Picture this: in a matter involving undisclosed side effects of a popular prescription drug called Zonovir, you’re negotiating a set of keywords to be applied to the pharmaceutical company’s documents. The result of that initial cull will be the set of documents produced after privilege and confidentiality review. You want to come up with a set of words and phrases most likely to be found in relevant documents, right?
Not exactly—though even the most experienced attorneys, their e-discovery and litigation support staff, and many others involved in conducting keyword searches would be tempted to quickly hone in on keywords that feel “especially relevant” to the matter.
Why is it suboptimal to focus on relevance to your specific matter too early on—when you have no direct insight into the document population and keywords are your only tool? At this stage in the game, a narrowed focus on specific subtopics of interest frequently backfires, bringing in large volumes of what are actually non-relevant documents. For example, while certain documents discussing certain drug side effects will surely be relevant to the case, generically targeting discussions of adverse effects within a pharmaceutical corpus will inevitably bring back far more than you want or need. We’ve all been there: more documents culled in = more money spent downstream, not to mention all the other challenges of having a high volume of non-relevant documents that someone has to sift through. At the culling stage it is more prudent to target the documents that are most likely to be on topic at a higher level. Such an approach will help you cull in the set of documents that is most likely to encompass the ones that are truly responsive, but without culling in too much chaff.
So if “discussions about side effects” isn’t a good way to conceptualize the topic at hand, what is? Think of it this way: people can’t talk about the adverse effects of Zonovir without talking about Zonovir. So, craft keywords that will be likely to find documents discussing that drug per se. That will naturally require keywords other than just “Zonovir,” though “Zonovir” is an obvious and likely effective and precise choice. But does Zonovir have a generic name, or a nickname like “Z-vir?” Are there any known code names? A unique internal identification number? Any unusual key ingredients? Any non-standard packaging? What condition is it commonly prescribed to alleviate, and does the company make any other drugs to treat that condition (if not, the condition itself could be a useful keyword)? Is there anything unique about its manufacturing process, like the use of an uncommon machine? These kinds of questions should be part of the negotiations. Explore the realm of words and ideas that are strongly correlated with the creation, composition, use, and discussion of Zonovir and include those in your keyword set. Meanwhile, resist the urge to include keywords like “adverse event,” “nausea,” “headache,” etc. Those are concepts that will do far more harm than good when applied without additional context to keep them constrained within the discussions you are actually seeking.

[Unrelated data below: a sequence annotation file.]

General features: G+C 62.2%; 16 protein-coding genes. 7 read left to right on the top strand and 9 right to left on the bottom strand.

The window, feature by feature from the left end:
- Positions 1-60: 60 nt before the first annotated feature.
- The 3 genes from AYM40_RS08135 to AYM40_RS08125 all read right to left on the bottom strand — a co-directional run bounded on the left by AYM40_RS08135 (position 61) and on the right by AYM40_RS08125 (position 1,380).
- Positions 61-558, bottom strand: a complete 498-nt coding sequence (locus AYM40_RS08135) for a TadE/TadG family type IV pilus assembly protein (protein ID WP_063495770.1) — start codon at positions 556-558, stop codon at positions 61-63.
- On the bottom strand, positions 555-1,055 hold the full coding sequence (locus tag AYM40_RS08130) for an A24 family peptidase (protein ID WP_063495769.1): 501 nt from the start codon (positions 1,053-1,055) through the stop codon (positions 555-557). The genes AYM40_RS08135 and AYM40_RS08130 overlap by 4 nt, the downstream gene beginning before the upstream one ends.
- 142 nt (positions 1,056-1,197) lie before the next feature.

Is the marketing of Zonovir also at issue? Congratulations! People can’t discuss the marketing of Zonovir without talking about Zonovir, so you’ve already got that covered. Are there allegations that Zonovir’s packaging misleadingly suggests that it is a totally safe product? Congratulations! People can’t talk about Zonovir’s packaging without talking about Zonovir, so you’ve got that covered too. And so forth.
A keyword culling strategy should be broad by design, because that will provide a kind of safety net around the set of truly interesting documents. But there’s good broad and there’s bad broad. Broadness doesn’t help you if you’re sweeping in tens or hundreds of thousands of documents that mention topics you’re interested in (like certain side effects), but in contexts that are not relevant to the matter. And here’s another thing—this approach is in the best interest of both sides. The goal is to exchange the documents that are proper to exchange and that the parties are obligated to exchange, and to avoid involving documents that have nothing to do with the topic at hand and may contain information a corporation doesn’t need or want to reveal. The time and costs of production and review are minimized when the set of documents in play is as accurate as possible.
It’s never a bad idea to engage a search consultant, typically a linguist with e-discovery experience, when negotiating keywords. An objective linguistic expert will be able to spot potentially troublesome keywords before they have a chance to go rogue. A consultant can also help to judiciously expand the breadth of concepts targeted by your terms—again, to get at the on-topic documents most likely to encompass the appropriate documents, in a principled fashion—and provide clear, documented justification for any suggested revisions. Whether you engage a consultant to work with you periodically throughout the keyword negotiation process, or just for a few hours to do a sanity check on the proposed final keyword list, you will certainly improve your results in a way that will make the rest of the case preparation process more efficient and effective.
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